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All the Beauty and the Bloodshed Nan Goldin
Self-portrait with scratched back after sex, London, 1978Courtesy of Nan Goldin

The Inside Story of the Blistering New Documentary About Nan Goldin

Laura Poitras, director of the Oscar-nominated new film All the Beauty and the Bloodshed, discusses capturing Nan Goldin’s radical life and activism on screen, and why the fight against the Sacklers is still “not over”

Lead ImageSelf-portrait with scratched back after sex, London, 1978Courtesy of Nan Goldin

In 2018, activists staged a die-in beside a 2,000-year-old Egyptian temple in the Sackler Wing of New York’s Metropolitan Museum. The protest targeted the billionaire Sackler family – whose company Purdue Pharma is responsible for the manufacture of prescription painkiller OxyContin – in a bid to hold them accountable for their role in an opioid epidemic that has claimed more than 500,000 lives since 2000 in the US. The next year, the same group launched a blizzard of fake OxyContin prescriptions from the spiralling floors of the Guggenheim, demanding an end to the institution’s acceptance of Sackler donations.

Both demonstrations were potent messages stage-managed by one of the most unflinching and influential artists alive today – Nan Goldin. She brought footage of those happenings to an equally formidable image-maker, Laura Poitras, whose films include the Oscar-winning documentary on whistleblower Edward Snowden, Citizen Four. Poitras’ resulting film, All the Beauty and the Bloodshed, is as powerful as you might expect given the pair’s collective history of radical work. With a wrenching and typically candid voiceover from Goldin, it stretches from the artist’s claustrophobic upbringing in a Boston suburb, through multiple foster homes to the grimy streets of 1980s New York, where she created indelible images of the artists, misfits and hard-living hustlers that made up her circle of friends and lovers.

Weaved throughout Goldin’s trove of photographs – including the rawly beautiful slideshow The Ballad of Sexual Dependency – is the story of her unflagging crusade as the founder of PAIN (Prescription Addiction Intervention Now). The art world’s response to that campaign was a tumbleweed-silence at first; but when the National Gallery rejected a million-dollar Sackler donation (Goldin threatened to pull a retrospective of her work if they accepted), others began to capitulate. Today the Met has scraped the Sackler name off its walls and severed financial ties, along with the Tate, the British Museum, the Louvre, and the Serpentine Gallery. 

Poitras’ film captures the action from inside PAIN’s headquarters – aka Goldin’s front room – where against all odds, a handful of tenacious individuals brought about the downfall of a family with untold wealth and power. All the Beauty and the Bloodshed won the Golden Lion at Venice Film Festival last year and has just been nominated for an Academy Award. Purdue Pharma, meanwhile, has filed for bankruptcy.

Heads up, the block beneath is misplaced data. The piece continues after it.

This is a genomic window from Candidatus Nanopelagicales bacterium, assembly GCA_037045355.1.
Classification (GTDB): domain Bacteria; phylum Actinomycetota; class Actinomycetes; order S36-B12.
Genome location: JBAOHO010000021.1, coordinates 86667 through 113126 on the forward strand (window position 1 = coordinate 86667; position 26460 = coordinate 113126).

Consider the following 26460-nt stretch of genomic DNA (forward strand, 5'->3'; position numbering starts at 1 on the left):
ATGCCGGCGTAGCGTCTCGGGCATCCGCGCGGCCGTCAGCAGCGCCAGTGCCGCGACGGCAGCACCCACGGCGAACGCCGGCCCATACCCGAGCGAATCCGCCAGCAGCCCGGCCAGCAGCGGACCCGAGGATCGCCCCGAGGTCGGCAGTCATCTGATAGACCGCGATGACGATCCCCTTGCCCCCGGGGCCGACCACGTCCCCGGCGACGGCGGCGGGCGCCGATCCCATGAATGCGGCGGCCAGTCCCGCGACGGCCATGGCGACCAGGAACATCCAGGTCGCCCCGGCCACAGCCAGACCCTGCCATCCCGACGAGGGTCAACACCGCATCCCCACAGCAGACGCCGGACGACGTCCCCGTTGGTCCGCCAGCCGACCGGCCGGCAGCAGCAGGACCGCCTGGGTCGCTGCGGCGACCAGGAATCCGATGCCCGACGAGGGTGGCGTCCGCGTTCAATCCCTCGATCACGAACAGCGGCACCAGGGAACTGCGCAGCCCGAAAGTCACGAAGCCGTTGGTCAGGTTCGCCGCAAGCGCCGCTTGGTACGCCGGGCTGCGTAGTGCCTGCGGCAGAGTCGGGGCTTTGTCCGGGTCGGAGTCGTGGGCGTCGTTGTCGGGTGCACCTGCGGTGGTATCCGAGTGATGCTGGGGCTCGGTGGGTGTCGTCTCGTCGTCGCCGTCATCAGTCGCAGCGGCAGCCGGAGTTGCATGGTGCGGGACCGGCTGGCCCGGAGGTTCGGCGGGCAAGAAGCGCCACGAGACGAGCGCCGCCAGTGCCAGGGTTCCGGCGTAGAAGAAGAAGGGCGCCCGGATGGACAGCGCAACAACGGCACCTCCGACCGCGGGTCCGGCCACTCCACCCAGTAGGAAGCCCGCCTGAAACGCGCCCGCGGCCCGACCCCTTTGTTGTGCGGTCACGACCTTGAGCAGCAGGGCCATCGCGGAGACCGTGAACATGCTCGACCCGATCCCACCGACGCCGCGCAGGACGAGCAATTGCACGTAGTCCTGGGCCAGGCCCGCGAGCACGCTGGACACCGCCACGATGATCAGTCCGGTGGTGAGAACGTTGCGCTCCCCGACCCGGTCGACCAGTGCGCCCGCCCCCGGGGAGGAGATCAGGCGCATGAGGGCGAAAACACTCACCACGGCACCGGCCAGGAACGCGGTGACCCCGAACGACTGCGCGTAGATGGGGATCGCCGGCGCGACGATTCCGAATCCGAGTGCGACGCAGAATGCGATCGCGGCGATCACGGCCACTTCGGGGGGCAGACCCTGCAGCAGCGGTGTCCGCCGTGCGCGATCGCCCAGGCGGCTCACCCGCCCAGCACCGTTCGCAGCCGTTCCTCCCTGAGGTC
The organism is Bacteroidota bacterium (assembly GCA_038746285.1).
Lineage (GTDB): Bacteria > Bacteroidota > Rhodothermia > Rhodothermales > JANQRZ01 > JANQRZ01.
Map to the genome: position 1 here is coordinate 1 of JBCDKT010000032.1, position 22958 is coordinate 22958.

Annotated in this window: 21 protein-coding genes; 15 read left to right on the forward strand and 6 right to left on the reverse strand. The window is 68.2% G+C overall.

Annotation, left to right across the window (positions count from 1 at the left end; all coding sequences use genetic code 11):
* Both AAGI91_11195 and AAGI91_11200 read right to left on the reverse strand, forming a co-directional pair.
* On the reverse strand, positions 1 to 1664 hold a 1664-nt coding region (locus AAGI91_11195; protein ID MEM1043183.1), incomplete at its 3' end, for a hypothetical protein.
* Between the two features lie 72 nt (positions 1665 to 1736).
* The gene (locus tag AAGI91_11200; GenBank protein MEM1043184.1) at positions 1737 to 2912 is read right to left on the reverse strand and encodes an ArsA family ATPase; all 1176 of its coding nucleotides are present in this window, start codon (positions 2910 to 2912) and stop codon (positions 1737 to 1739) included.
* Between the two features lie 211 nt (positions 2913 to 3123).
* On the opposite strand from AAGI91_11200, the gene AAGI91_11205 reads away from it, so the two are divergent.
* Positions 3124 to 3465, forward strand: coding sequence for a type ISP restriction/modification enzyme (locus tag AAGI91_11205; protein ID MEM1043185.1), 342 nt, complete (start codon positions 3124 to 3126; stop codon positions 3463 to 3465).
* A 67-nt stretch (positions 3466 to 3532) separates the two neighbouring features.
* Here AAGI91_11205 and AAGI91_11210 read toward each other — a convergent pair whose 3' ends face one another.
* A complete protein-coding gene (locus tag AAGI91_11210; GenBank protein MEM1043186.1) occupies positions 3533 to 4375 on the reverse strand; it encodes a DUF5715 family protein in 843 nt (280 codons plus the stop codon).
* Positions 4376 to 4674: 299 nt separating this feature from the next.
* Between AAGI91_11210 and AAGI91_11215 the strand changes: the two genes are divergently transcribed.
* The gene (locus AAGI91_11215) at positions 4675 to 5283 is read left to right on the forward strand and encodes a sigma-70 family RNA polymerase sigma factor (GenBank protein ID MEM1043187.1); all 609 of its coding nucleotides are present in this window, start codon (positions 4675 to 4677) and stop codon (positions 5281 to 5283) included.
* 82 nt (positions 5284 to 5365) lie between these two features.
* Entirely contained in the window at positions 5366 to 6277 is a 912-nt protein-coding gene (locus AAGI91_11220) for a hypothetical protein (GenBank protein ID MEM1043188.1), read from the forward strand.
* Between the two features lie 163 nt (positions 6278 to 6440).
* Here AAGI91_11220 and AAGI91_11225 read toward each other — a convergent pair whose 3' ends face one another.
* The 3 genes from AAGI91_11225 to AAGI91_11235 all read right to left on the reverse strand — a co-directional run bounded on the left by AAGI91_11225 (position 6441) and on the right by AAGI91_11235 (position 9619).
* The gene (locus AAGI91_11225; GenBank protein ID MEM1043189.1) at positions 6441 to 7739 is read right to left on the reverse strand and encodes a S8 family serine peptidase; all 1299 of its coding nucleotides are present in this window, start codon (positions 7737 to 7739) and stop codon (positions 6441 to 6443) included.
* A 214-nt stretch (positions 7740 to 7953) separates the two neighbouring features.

We met with Poitras in London, where the V&A museum was the latest to take down the Sackler name.

Hannah Lack: You had some difficult personal subjects to cover with Nan in your interviews – how did you negotiate that?

Laura Poitras: We really did. Her relationship to the people she photographs is so collaborative, it gives them agency and I love that. So I think the intimacy you see in the film is because we established a similar collaboration where she could speak freely and we then had a process of deciding if it was okay to use. For instance, if she didn’t want to talk about her ex-boyfriend and being battered by him, I would’ve respected that. She’s sharing something so deeply personal. Obviously given my past films, I was very interested in Nan’s activism around the Sacklers and the opioid crisis. But then it broadened. I love her voice and when I started doing these interviews they were so riveting, my experience of it was incredibly emotional and raw and unfiltered.

“I saw this drive she [Nan Goldin] had of rejecting the laws of society” – Laura Poitras

HL: Can you remember how Nan’s work struck you the first time you came across it?

LP: I’ve known about her work for as long as I’ve made films, since I studied filmmaking at San Francisco Art Institute. The Ballad of Sexual Dependency is so groundbreaking and mesmerising from a filmmaker’s perspective. The compositions, the intimacy, the lighting, her storytelling, the narrative, her use of music … It created a completely different vocabulary. She’s not an outsider: she’s documenting her lovers, her friends, her roommates and herself. When she says, I filmed my friend having sex and then I realised I had to photograph myself having sex – that is really radical, and still is today. We can learn so much from it.

HL: Did your understanding of her work shift through the making of All the Beauty and the Bloodshed?

LP: I guess I saw this drive she had of rejecting the laws of society. She’s driven to tell her story, but also make a record that can’t be changed, can’t be fucked with. And it’s in the film, where she talks about her sister and her sister’s suicide, and hearing her mother say, ‘Tell the children it was an accident.’ I think that idea that denial is somehow better than the truth, Nan just completely rejected. She rejected the societal pressures that ask us to accept that. She was driven to say something about reality and the truth.